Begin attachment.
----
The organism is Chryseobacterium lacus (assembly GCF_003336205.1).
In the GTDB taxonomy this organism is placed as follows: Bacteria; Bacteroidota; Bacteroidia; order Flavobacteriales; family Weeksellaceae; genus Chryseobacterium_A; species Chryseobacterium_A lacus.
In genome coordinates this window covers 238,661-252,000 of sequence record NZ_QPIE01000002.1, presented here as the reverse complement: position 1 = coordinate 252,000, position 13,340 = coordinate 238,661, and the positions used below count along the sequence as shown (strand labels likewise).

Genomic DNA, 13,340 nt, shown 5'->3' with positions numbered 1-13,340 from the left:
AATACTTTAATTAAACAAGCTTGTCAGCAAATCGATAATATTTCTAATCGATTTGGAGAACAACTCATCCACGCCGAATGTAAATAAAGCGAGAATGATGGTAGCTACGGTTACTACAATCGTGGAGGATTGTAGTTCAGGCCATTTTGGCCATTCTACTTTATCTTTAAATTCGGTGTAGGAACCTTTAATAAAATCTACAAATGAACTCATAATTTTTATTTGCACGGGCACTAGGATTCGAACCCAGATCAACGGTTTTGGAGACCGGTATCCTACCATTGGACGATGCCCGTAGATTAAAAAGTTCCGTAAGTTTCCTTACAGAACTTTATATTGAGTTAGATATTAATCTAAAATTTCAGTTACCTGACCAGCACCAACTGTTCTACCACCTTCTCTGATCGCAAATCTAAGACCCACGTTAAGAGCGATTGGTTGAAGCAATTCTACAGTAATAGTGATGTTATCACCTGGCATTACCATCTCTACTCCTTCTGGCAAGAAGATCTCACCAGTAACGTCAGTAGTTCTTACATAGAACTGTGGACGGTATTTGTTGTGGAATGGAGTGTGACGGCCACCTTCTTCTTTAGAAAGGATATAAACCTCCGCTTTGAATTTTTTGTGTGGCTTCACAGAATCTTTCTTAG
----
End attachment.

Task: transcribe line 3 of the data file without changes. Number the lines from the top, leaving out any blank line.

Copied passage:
In genome coordinates this window covers 238,661-252,000 of sequence record NZ_QPIE01000002.1, presented here as the reverse complement: position 1 = coordinate 252,000, position 13,340 = coordinate 238,661, and the positions used below count along the sequence as shown (strand labels likewise).